PMV: It has the potential to become that. To make a living that can be a creative outlet, combining my passion for vintage clothing and photography, and provide a product and service to people that brings fun and a bit of the classy past back- that sounds ideal.  
- Fin 

Well, not quite "fin."  To further capture the moonglow, I share with you a series of scenes and songs of and about the moon.

"It's only a Paper Moon" - Ella Fitzgerald

It's a Wonderful Life

Les Paul & Mary Ford - "How High the Moon"

"Moonglow" - Artie Shaw

"Makin' Faces at the Man in the Moon" - The Boswell Sisters

If you haven't already, be sure to visit Nicole at the Paper Moon Vintage website and "like" the PMV Facebook page!

Paper Moon Vintage Photography is a regular fixture at Maxwell DeMille's Cicada Club in downtown Los Angeles and Nicole can be found there happily snapping photos of lovers spoonin' on the moon.  She is also available for private parties, special events and receptions; her paper moon set-up comes complete with hats, furs, feathers and whimsical props to add a bit of fun to every photo.  

Thanks Nicole for being an awesome purveyor of vintage clothing, custodian of 20th-Century Americana and a patron of what could have very well become a lost art!  Since we can't swing on a star, it's awfully nice to lounge on the moon!


Mr. Tiny

Monday, July 18, 2011

Sew What?! Jessica Stopnik Photography and a dumb ol' dress...

Whenever I shirk my blogging responsibilities, I always wonder why I have become so lazy.  I think the reason is the season.  This summer season I feel like I have been pulled in so many directions; the consequence -  a marked drop in energy.  What  little energy I have left has been directed more towards the sewing machine than the computer and - as the sensible young gentleman that I am - I can only mind one mistress at a time.  

Initially, this blog was simply going to show you a recent project on which I've been working, but when the kid sis and her boy showed me the amazing pictures they had taken by the very gifted, Jessie Stopnik of Jessica Stopnik Photography*, I decided that the emphasis should really be placed on her skill and artistry over my measly joining together of some crummy scraps of fabric!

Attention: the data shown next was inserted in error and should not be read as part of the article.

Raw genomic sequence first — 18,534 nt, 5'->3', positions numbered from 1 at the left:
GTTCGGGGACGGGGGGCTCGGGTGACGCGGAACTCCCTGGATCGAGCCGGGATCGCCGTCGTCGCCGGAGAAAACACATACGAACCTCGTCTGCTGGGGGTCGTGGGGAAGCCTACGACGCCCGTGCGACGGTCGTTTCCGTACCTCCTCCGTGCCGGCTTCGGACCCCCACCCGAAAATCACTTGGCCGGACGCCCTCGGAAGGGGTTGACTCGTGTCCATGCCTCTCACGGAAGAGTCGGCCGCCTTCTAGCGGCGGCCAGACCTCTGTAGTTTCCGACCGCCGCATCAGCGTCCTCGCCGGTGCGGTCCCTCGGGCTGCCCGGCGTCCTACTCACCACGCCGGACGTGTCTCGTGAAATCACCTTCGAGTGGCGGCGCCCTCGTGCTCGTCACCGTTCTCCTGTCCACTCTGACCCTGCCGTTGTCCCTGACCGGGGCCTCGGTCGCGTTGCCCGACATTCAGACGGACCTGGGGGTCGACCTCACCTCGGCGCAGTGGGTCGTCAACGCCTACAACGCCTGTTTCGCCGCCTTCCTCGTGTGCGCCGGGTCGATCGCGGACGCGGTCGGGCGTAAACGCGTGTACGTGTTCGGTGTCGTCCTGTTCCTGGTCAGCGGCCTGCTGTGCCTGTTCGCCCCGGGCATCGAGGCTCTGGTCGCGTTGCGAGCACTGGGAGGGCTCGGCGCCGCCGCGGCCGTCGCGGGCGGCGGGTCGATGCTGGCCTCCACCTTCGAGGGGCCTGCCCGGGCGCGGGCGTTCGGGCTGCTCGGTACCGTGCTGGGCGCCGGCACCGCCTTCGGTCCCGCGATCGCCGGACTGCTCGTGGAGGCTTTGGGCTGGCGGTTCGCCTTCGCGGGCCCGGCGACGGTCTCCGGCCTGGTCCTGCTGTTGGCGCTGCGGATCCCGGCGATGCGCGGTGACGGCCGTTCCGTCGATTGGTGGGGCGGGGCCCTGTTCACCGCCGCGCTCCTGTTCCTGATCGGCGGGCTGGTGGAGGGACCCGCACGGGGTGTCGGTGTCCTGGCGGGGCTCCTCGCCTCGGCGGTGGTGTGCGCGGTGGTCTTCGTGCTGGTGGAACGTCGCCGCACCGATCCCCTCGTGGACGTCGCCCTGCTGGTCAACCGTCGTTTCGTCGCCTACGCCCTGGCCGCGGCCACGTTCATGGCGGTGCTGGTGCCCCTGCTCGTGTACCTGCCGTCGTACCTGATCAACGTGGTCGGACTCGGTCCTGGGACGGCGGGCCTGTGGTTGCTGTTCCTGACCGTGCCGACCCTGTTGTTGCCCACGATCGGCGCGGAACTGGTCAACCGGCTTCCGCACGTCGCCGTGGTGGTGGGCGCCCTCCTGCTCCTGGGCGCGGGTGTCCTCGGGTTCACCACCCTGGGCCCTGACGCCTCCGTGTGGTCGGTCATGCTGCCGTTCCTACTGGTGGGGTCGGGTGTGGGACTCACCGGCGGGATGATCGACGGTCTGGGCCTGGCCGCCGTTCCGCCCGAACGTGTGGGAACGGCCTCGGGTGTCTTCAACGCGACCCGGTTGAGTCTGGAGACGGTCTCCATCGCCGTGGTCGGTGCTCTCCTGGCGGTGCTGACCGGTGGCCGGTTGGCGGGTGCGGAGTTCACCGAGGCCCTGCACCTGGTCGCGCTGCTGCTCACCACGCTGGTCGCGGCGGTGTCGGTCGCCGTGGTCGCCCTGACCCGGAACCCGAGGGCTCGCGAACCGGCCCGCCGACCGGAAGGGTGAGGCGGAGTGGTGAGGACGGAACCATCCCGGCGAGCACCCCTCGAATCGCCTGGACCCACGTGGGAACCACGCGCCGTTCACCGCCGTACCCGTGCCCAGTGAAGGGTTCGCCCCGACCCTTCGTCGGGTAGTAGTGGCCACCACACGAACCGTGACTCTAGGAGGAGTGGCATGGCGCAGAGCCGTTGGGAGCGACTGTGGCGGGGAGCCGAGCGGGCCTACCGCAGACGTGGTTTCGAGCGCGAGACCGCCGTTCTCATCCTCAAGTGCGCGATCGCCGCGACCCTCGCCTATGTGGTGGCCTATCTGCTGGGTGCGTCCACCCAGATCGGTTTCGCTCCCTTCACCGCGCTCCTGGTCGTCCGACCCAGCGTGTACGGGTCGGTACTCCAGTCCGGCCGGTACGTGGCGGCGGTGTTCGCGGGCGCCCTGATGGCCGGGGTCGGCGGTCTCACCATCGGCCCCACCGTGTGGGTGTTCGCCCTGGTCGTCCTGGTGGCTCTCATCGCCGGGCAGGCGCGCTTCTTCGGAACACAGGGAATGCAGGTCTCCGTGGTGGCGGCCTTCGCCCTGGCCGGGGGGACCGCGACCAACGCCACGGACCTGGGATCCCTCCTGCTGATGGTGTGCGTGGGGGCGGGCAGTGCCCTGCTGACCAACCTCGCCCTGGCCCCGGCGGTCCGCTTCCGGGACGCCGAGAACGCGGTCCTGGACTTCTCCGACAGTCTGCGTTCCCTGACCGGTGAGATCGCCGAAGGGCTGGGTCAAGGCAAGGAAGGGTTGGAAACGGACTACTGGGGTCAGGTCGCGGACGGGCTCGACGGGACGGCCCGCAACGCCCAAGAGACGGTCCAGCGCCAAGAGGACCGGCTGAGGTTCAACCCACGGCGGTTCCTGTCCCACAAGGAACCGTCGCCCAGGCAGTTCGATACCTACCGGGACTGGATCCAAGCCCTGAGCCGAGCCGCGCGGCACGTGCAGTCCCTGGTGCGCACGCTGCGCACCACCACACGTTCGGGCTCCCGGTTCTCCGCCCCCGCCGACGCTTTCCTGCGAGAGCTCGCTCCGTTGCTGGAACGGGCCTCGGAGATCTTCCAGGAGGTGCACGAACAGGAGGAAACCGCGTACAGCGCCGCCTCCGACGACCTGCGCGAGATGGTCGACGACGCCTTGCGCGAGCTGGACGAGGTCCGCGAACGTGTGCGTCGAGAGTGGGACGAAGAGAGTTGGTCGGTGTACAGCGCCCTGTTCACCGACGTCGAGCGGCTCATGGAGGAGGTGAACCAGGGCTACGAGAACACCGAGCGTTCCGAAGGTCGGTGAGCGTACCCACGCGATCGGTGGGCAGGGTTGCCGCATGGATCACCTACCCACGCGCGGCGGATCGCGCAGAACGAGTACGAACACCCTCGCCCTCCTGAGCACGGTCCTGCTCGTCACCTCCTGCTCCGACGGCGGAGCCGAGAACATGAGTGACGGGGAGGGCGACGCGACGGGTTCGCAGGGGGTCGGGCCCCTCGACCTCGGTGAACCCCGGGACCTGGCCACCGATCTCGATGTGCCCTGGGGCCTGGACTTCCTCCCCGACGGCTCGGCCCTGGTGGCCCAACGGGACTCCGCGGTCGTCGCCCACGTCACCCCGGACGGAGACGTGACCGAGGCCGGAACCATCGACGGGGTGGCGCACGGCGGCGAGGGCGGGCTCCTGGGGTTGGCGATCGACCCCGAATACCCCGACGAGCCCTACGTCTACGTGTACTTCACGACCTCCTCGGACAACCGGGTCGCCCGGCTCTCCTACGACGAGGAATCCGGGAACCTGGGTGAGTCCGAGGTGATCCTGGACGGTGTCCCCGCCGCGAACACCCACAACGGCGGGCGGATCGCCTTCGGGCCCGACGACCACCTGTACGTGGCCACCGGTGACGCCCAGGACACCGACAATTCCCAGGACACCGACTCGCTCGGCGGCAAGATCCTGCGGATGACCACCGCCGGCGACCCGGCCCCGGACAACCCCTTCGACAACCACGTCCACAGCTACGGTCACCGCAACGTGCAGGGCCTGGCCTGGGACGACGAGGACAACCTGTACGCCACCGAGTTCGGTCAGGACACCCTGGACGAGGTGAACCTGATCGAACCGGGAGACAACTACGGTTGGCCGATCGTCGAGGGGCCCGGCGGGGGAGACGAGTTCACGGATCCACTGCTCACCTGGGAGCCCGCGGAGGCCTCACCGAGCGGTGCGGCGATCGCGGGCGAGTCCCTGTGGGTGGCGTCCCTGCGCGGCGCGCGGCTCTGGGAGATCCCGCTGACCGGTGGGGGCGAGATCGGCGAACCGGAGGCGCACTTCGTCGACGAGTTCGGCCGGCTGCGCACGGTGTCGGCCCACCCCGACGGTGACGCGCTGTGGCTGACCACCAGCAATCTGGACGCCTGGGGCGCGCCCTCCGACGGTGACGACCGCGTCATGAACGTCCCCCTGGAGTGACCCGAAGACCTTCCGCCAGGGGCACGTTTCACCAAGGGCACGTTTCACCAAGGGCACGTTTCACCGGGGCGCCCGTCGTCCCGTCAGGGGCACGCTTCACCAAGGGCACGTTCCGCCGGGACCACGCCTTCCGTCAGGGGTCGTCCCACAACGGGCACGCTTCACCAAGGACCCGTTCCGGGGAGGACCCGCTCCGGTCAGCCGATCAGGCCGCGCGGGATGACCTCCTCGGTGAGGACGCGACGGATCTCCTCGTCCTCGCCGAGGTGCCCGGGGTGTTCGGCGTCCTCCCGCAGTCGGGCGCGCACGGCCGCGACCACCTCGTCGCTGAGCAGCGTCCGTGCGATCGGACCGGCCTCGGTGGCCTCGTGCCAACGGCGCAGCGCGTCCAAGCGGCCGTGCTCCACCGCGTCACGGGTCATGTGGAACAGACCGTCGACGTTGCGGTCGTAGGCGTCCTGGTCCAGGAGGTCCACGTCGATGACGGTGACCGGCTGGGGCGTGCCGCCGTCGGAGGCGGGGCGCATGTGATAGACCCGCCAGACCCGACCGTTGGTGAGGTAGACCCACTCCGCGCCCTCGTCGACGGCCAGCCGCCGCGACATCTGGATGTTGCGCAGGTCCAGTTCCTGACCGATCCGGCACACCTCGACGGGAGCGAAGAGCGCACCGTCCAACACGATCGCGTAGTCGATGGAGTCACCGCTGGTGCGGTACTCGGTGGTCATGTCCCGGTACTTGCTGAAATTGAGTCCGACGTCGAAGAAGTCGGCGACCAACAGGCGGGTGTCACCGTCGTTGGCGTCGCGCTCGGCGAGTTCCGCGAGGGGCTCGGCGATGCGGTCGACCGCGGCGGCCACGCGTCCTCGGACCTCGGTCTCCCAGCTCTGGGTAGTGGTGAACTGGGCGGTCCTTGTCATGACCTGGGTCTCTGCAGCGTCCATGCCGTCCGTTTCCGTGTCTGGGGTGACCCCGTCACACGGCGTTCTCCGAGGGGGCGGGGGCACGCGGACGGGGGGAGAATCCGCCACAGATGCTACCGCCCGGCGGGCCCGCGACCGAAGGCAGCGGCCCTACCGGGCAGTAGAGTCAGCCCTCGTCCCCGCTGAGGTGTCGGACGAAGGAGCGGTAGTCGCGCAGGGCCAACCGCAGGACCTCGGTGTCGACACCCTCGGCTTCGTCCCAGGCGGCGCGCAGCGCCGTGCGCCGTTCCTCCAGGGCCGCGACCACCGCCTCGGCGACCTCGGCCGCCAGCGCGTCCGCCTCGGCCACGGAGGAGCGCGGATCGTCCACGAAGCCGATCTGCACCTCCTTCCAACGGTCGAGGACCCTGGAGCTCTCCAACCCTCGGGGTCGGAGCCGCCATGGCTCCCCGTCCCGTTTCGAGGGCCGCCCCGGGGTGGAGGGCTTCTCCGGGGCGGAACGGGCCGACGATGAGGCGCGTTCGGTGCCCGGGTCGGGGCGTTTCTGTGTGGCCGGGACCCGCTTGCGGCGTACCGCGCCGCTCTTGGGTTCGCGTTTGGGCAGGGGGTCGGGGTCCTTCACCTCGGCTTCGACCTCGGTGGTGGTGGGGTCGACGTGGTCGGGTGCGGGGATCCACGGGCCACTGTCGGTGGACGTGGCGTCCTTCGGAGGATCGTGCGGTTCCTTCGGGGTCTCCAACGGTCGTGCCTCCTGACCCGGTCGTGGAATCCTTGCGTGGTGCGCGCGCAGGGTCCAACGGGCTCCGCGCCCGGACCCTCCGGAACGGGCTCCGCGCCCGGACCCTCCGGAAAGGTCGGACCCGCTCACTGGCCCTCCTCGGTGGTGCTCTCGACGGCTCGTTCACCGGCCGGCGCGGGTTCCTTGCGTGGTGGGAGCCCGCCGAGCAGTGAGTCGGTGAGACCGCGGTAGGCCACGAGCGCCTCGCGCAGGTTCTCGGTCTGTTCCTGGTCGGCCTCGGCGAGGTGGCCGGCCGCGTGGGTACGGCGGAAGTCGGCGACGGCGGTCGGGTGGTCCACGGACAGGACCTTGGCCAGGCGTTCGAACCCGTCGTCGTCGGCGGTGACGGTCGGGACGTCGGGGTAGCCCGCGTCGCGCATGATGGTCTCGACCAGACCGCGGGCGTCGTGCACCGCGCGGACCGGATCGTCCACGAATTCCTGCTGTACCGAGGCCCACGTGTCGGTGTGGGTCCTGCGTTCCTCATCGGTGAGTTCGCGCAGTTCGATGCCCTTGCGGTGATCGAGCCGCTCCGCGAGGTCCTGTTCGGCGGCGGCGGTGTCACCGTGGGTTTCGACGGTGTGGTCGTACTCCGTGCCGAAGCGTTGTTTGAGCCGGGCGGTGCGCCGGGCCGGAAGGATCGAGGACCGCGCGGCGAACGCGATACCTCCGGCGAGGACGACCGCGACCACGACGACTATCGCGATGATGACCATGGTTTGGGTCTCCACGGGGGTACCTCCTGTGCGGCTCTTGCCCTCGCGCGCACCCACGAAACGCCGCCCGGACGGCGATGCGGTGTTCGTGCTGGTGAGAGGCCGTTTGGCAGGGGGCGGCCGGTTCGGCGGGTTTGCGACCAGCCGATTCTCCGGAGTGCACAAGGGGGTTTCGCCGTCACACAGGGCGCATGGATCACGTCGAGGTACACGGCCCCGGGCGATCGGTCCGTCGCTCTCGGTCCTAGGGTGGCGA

Mary wears a 40's-style dirndl with puff sleeves, eyelet and ribbon detailing
 with a patch pocket and self belt of a reproduction, floral-print feedsack.
Her topper is made of layers of looped ribbon affixed to a buckram frame.
(photo courtesy of Jessica Stopnik)

Mary and Chris sitting in a tree, K-I-S-S-I-N-G.
I just have to pretend she is not my sister so I can appreciate the charm of this photo.
(photo courtesy of Jessica Stopnik Photography)

This is a beautiful photo - Jessie amazes me every time!
(photo courtesy of Jessica Stopnik Photography)

You might remember Jessica's photos from our post, wacky tacky Goes to the Prom.  She does far more than just sweet photos though.  Unlike myself, she is a master of capturing light.  Unlike me, she understands the importance of place and composition.  I cannot explain how much I love her photos.  I think, like most people, I am in awe of a talent that I will never possess.  You can see the variety of subject matter on her blog, but I thought I would treat you to a few of my favorite Jessica Stopnik photos.

(photo courtesy of Jessica Stopnik)

(photo courtesy of Jessica Stopnik)

(photo courtesy of Jessica Stopnik)

(photo courtesy of Jessica Stopnik)

(photo courtesy of Jessica Stopnik)

(photo courtesy of Jessica Stopnik)

Be sure to visit Jessie's blog, and like her on Facebook - you won't be sorry.  Jessica is a budding artist and is a great resource for fashion shoots, family photos, weddings and more!

*All of the photos included in this post are the property of Jessica Stopnik Photography.  Please do not reuse these images without her consent.



Mr. Tiny